You have got to like the SWITL spatula

Sometimes it is the simple things in life that you appreciate the most. For example, something that can clean up a ketchup or mayonnaise stain without leaving any trace evidence (for lack of a better word).

This is the Furukawa Kikou SWITL robot hand, and I have a video of it after the jump removing an ugly stain. What makes it really interesting is how that it is able to put the stain back, as if the stain was never removed in the first place.

Yes, I don’t really see the value of a robotic hand spatula that can move a stain. Especially when I couldn’t help but notice that it looks like the stain was put on some Teflon coated surface. If this is just your ordinary kitchen counter, then it is worth building the rest of this robot’s body to go with the hand if it can do these speedy clean-ups. This is assuming that the robot hasn’t already been built just yet.

April 3, 2011

Smart Spectacles – “See” the World Through the Eyes of a Gamer

Welcome one and all, to the future, the days have arrived where the cheesy sci-fi movie scenes of yesteryear are actually coming true. Case in point, check out these new eyeglasses, you’ve seen them before, they just weren’t a reality, until now…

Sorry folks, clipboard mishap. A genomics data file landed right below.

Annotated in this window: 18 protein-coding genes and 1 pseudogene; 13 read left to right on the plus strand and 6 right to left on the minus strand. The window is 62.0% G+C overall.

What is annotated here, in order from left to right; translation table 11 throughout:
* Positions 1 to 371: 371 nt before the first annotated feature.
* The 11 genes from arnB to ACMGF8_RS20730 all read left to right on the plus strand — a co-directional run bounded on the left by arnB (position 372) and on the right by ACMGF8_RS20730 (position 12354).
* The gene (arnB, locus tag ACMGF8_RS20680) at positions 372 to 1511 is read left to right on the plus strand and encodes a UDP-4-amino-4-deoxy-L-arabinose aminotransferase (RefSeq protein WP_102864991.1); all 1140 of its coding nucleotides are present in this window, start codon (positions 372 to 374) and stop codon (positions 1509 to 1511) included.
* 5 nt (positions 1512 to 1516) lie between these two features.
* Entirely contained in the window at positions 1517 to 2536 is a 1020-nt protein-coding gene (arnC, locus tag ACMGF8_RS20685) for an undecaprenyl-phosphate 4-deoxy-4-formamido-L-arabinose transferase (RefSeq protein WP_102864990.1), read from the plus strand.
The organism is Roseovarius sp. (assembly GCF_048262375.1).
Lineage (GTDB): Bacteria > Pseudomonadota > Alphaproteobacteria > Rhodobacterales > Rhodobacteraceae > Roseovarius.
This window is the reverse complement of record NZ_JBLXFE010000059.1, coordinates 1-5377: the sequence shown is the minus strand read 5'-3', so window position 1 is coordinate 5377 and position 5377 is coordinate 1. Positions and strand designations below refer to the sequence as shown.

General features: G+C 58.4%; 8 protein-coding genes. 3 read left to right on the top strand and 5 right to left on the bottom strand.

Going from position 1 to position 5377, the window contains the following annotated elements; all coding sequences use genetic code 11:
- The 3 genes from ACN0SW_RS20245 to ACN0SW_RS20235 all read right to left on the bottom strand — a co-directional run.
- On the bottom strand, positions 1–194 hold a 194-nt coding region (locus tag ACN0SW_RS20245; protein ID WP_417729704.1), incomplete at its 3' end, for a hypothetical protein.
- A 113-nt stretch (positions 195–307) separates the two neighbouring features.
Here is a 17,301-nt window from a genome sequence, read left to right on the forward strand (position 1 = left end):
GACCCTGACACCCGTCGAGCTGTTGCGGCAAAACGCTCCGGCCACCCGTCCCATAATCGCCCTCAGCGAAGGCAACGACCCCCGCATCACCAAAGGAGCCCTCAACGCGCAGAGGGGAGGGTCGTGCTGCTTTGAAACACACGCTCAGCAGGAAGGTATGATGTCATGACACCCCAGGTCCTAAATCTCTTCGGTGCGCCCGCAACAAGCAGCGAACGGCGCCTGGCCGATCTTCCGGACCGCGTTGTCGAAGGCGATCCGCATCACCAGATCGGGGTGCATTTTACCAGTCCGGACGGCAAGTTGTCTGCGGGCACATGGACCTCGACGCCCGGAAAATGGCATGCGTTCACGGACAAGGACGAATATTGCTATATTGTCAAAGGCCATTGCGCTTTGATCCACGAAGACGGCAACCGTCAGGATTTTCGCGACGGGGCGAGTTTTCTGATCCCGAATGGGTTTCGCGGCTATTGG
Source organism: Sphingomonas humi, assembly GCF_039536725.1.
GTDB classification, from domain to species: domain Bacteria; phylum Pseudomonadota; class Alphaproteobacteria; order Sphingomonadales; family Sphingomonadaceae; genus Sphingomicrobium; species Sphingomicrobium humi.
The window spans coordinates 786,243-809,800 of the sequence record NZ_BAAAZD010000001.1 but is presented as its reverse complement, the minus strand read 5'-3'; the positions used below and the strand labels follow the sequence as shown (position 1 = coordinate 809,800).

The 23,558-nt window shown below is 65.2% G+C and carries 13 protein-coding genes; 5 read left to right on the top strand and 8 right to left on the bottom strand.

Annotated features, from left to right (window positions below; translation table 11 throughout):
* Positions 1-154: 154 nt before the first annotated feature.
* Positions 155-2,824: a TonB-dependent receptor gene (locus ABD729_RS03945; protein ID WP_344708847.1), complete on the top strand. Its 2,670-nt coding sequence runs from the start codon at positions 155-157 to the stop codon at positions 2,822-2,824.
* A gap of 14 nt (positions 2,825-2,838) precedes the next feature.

This SmartVision product consists of a pair of spectacles incorporating EnahancedView technology which can actually be linked to most commonly available IT sources like your mobile phone, PDA, portable DVD Player, Laptop or Netbook, and… wait for it… Video Game Consoles. Hence, these glasses let it’s users dispense with a monitor altogether, the view is in the glasses!

Soon, you might be able to cut our computers loose from monitors completely and be able to project graphical information onto your world by augmenting reality, does it get more sci-fi than this?

Later this year, Laster Technologies based in a Paris suburb, says it will be releasing its first-generation SmartVision spectacles, which will project VGA-resolution color images on the INSIDE of the glasses, powered by a smartphone or a tablet computer and connected via Wi-Fi or Bluetooth.

With ad-ons like gesture and voice command, cameras and object recognition I can honestly say I’ve seen the future… and it’s looking right back at me.